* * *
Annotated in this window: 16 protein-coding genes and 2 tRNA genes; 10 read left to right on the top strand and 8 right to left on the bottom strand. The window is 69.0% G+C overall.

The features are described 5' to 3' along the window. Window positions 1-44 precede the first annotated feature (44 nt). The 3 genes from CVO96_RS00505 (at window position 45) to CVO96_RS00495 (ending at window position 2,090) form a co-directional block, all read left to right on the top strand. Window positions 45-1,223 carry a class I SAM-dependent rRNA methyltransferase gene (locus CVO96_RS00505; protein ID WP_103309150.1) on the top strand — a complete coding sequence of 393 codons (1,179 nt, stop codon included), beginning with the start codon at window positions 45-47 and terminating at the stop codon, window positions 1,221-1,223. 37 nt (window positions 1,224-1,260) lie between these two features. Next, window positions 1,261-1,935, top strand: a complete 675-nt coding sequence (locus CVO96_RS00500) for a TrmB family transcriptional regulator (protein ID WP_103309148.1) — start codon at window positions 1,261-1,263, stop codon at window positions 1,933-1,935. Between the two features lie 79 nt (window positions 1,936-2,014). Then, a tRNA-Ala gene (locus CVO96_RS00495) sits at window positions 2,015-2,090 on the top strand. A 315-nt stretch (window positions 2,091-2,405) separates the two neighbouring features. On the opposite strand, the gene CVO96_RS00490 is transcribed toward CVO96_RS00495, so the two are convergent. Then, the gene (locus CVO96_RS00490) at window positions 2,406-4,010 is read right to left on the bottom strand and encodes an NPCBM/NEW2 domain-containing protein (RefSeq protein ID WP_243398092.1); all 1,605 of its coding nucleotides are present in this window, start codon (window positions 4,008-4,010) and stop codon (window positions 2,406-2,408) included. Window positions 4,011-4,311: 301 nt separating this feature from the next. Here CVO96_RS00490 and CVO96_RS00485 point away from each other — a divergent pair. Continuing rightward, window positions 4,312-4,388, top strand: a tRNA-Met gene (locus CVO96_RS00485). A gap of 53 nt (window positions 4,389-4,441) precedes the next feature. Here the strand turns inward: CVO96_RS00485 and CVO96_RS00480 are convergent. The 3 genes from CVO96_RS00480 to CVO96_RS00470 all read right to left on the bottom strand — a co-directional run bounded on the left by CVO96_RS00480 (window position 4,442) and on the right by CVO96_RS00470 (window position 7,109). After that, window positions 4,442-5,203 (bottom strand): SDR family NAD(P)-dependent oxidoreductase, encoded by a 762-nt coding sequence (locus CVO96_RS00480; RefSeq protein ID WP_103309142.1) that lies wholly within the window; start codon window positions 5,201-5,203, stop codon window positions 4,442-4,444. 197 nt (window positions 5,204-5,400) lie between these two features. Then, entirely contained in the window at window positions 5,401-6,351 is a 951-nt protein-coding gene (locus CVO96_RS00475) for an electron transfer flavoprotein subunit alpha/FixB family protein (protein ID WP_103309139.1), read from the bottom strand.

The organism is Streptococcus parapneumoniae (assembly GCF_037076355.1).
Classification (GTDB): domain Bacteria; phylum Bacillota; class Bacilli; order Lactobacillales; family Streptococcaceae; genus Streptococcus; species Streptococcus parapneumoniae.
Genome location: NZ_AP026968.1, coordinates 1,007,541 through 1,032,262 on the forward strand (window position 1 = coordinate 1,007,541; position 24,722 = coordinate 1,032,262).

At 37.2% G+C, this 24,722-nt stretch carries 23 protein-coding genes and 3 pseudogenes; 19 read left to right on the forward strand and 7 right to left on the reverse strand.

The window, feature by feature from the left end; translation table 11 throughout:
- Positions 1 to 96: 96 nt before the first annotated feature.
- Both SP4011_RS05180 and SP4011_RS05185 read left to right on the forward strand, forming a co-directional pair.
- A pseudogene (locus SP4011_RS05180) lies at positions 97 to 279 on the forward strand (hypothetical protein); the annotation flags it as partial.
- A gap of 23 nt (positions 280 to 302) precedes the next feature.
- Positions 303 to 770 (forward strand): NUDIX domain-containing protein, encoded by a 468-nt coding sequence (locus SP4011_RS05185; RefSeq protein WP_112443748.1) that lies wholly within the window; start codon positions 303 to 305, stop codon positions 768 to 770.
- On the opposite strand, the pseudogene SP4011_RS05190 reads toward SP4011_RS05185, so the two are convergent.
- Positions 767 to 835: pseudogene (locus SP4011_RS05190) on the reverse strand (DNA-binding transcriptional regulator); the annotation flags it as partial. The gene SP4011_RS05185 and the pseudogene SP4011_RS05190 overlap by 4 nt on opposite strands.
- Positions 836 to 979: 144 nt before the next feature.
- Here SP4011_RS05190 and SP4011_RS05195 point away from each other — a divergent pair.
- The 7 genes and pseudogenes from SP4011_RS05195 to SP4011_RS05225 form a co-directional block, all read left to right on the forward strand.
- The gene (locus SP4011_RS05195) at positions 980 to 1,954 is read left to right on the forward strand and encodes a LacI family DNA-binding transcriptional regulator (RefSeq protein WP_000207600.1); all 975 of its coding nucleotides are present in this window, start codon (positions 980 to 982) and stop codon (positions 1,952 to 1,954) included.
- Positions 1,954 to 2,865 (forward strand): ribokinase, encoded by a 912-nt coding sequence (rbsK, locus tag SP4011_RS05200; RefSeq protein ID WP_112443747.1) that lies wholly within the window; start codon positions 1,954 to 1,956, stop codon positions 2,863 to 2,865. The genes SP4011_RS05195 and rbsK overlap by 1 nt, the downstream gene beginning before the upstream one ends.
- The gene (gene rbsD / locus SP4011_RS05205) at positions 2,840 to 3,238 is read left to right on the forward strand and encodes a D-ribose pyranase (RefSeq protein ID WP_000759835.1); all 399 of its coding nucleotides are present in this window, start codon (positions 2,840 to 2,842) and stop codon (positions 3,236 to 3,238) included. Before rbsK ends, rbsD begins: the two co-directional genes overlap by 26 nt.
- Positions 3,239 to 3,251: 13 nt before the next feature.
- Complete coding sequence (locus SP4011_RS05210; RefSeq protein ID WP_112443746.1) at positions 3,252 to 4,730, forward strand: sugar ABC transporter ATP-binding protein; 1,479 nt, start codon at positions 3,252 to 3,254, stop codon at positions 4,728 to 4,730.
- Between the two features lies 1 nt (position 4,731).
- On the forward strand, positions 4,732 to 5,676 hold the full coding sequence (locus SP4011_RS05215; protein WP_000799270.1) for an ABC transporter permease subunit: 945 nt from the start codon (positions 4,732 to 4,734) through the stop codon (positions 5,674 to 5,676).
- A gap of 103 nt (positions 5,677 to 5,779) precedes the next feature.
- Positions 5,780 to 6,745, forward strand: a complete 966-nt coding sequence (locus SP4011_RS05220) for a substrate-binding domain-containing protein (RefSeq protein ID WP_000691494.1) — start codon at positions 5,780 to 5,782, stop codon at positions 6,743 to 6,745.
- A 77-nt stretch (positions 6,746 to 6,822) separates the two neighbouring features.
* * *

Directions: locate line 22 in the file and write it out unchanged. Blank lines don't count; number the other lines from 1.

- Complete coding sequence (locus SP4011_RS05210; RefSeq protein ID WP_112443746.1) at positions 3,252 to 4,730, forward strand: sugar ABC transporter ATP-binding protein; 1,479 nt, start codon at positions 3,252 to 3,254, stop codon at positions 4,728 to 4,730.